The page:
The state’s new arsonist registry is another means for arson investigators to keep track of repeat offenders.
“Potentially it’s a wonderful tool,” said Brian Miller, Springfield assistant fire chief and fire marshal. “But it’s going to take time to be useful.”
Miller said the registry will not include those with previous arson convictions who have served out their sentences prior to July 1.
But, as names are added to the registry, “It will let us know that there is someone in the area (of a suspicious fire) with a significant problem related to setting fires,” Miller said.
Springfield averages between 80 and 85 arsons of vehicles and buildings each year.
The law, signed Dec. 24 by Gov. John Kasich, requires convicted arsonists to register annually at the sheriff’s office in the county where they live upon their release beginning July 1. Those previously convicted who have served their sentence are exempt. Juveniles also are exempt.
Convicted arsons from other states also are required to register if they move to Ohio.
“Our investigators view it as a positive, not as a silver bullet,” said Michael Duchesne of the State Fire Marshal’s Office.
Clark County Sheriff Gene Kelly said while the program is laudable, “it’s another unfunded mandate.” Sheriff’s offices throughout the state will handle the registration, overseen by the Attorney General’s Office.
“It’s pretty much the same as the sexual offender registry,” said Jill Del Greco of the Attorney General’s Office.
Del Greco said the AG spent $50,000 to expand the current technology to include the new registry. The offenders will pay for the upkeep of the system. They are charged $50 when they first register and $25 each subsequent year.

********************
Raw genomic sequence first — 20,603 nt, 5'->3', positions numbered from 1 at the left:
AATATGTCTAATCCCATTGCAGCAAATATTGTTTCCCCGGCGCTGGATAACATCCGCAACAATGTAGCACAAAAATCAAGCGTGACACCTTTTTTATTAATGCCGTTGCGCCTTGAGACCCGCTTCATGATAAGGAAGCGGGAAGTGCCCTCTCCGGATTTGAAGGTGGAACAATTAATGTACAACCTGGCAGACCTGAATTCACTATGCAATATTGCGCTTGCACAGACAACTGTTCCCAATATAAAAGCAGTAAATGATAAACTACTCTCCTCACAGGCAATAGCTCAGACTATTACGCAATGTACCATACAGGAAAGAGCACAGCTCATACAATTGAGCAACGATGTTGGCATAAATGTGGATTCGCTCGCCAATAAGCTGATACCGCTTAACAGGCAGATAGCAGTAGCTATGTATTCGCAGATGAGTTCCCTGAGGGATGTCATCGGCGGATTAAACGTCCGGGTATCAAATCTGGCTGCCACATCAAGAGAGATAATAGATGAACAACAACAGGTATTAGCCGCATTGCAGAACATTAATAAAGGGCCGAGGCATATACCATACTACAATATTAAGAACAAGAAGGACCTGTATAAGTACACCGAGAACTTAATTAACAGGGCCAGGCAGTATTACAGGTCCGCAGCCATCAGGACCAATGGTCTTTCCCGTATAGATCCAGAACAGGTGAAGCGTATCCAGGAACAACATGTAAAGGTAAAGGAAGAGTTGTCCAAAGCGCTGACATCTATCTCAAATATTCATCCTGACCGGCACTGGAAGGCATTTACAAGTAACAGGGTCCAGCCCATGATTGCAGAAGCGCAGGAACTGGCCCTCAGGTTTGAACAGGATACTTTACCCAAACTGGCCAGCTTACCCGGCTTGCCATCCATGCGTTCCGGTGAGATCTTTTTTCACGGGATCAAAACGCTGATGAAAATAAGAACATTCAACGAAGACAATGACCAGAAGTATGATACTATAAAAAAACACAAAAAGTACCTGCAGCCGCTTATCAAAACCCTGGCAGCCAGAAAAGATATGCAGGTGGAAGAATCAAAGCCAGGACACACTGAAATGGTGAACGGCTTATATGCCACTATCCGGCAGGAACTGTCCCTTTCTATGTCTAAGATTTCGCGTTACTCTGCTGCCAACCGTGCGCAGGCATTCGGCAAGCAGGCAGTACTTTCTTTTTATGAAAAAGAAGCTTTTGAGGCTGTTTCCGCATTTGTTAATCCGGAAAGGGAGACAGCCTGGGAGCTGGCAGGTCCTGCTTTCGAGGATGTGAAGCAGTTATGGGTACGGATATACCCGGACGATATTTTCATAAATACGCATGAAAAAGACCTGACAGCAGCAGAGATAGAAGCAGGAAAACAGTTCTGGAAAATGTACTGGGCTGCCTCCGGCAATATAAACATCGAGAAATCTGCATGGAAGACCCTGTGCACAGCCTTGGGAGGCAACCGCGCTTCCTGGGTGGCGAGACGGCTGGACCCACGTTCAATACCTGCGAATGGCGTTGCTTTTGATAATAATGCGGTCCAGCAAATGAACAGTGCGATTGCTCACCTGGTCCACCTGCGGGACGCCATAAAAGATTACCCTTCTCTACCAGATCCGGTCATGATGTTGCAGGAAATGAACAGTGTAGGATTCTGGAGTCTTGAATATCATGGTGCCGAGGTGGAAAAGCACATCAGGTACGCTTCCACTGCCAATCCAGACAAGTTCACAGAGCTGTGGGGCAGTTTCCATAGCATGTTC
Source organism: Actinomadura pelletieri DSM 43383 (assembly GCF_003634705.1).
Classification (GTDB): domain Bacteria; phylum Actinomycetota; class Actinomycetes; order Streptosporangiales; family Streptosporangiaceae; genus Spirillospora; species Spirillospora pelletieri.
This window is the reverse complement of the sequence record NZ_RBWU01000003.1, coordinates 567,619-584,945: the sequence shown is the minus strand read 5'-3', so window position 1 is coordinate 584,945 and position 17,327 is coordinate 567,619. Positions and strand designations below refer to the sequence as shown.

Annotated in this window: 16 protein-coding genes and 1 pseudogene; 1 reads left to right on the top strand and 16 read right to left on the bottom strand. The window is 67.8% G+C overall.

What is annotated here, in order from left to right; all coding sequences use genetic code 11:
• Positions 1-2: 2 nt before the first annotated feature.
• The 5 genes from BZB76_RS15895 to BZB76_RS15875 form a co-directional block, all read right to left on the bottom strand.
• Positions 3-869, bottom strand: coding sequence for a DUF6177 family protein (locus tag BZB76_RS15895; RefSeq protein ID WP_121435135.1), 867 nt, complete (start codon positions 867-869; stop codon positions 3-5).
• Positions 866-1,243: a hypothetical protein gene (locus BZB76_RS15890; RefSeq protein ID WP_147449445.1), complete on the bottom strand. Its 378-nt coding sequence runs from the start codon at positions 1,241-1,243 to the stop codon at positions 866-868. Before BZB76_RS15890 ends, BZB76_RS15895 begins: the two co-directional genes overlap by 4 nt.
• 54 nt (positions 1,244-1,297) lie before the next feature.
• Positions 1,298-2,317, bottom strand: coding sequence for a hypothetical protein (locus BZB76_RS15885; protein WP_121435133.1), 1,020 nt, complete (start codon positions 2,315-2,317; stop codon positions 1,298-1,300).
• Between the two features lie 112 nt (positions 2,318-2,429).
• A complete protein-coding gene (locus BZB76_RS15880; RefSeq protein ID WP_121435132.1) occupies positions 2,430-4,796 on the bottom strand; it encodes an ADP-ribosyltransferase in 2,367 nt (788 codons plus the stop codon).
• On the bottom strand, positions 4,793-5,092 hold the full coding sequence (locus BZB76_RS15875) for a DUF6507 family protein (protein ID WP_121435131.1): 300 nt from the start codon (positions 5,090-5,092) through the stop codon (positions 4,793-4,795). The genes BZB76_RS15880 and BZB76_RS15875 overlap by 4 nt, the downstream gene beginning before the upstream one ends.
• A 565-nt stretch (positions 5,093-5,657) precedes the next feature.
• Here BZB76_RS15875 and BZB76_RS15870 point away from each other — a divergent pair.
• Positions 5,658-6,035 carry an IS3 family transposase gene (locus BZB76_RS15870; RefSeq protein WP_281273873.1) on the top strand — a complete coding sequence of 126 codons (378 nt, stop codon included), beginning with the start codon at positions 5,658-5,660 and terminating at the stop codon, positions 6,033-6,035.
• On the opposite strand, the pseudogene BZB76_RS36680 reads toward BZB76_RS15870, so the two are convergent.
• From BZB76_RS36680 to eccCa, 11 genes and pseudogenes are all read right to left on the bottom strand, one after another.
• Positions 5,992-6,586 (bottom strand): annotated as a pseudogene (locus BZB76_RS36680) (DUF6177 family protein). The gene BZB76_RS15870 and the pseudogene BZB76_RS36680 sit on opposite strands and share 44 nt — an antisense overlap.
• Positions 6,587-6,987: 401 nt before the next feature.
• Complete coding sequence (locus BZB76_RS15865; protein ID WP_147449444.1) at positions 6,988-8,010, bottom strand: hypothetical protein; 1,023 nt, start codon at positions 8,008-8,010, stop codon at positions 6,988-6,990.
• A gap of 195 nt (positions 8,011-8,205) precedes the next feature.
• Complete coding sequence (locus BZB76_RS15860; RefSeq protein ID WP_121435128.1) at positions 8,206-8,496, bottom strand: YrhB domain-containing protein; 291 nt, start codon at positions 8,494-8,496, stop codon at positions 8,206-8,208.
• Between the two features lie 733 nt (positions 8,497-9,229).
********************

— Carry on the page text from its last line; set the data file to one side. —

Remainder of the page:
Sheriff’s offices will be able to access the registry online to enter the information, at no cost, Del Greco said. The registry is not available to the public.
Kelly pointed out none of the money goes to his office. His department will have to absorb any costs for inputting the data into the system.
Deputy Robert Wagner, who already updates the sexual offender registry, will be in charge of the arson registry. According to Wagner, there have been 210 arson investigation in the Springfield/Clark County area since 2009. He did not have any data on how many of those investigations went to court or ended with a conviction.
Numerous studies over the past 30 years show arsonists have high recidivism rate, meaning they are likely to commit another crime, often another fire.
Springfield’s Miller recalls convicting a man last year for six arsons, some of which were occupied buildings.
Christopher Allen Adams was arrested two months after being released from prison after serving 3 years on an attempted aggravated arson conviction. This time Adams was sentenced to 5 years in prison. When released, he will be required to register.
“If (the registry) helps to put someone like in prison for a number of years, then the number of arsons here should go down,” Miller said.
Miller noted that juveniles are exempt from the registry.
“National statistics show that slightly over 50 percent of arsons are committed by those who could be categorized as juveniles,” he said.